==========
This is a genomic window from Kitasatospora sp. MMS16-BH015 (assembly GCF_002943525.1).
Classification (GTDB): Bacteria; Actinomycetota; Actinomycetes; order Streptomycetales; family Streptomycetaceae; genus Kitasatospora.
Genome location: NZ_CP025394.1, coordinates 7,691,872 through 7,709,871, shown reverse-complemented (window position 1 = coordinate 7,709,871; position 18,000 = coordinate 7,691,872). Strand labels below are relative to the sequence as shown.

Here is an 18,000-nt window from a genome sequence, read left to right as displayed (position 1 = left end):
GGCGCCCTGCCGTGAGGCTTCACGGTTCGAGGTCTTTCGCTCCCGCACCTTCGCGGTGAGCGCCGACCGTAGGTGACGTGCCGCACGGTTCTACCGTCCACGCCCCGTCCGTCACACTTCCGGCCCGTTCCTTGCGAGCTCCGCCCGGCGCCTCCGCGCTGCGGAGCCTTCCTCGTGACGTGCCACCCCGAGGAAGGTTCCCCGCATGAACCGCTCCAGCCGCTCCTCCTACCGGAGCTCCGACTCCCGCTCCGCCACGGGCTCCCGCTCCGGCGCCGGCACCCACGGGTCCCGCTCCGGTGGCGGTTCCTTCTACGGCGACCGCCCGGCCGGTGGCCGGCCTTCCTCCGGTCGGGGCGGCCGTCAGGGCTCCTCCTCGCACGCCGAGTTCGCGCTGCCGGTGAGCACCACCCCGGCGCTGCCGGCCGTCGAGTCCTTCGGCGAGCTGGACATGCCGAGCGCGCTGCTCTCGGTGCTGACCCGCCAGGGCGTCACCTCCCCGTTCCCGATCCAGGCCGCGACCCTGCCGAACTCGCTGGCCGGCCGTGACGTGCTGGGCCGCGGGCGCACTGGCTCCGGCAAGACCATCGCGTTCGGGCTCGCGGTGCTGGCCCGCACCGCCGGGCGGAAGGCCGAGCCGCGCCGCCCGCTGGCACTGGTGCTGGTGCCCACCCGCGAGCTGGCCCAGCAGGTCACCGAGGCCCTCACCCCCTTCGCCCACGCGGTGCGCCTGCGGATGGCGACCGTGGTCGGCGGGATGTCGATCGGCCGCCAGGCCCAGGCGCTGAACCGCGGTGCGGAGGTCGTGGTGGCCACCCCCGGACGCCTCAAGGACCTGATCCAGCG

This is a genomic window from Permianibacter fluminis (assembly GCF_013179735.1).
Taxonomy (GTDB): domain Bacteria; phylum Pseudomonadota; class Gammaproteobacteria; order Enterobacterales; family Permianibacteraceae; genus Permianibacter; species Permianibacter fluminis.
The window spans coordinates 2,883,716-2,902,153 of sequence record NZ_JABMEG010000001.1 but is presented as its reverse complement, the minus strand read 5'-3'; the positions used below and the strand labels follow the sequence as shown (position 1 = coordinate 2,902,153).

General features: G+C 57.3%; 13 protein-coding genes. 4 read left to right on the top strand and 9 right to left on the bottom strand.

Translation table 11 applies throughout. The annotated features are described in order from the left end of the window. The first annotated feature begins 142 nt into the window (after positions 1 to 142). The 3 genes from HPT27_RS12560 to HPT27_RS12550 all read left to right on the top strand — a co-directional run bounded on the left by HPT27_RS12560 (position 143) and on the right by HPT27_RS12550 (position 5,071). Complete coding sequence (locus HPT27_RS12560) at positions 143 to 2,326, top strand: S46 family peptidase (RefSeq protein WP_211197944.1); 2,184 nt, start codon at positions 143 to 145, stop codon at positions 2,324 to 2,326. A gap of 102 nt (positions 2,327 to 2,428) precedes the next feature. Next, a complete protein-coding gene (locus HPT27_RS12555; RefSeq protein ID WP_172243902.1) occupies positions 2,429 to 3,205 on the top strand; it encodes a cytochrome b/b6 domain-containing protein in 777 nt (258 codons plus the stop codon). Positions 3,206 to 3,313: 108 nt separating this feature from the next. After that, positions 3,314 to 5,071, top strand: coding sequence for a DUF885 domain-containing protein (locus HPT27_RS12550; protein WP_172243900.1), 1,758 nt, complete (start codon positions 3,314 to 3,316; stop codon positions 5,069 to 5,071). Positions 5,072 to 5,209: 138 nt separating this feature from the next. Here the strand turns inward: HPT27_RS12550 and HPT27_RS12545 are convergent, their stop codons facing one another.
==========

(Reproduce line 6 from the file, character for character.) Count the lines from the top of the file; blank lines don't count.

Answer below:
This is a genomic window from Permianibacter fluminis (assembly GCF_013179735.1).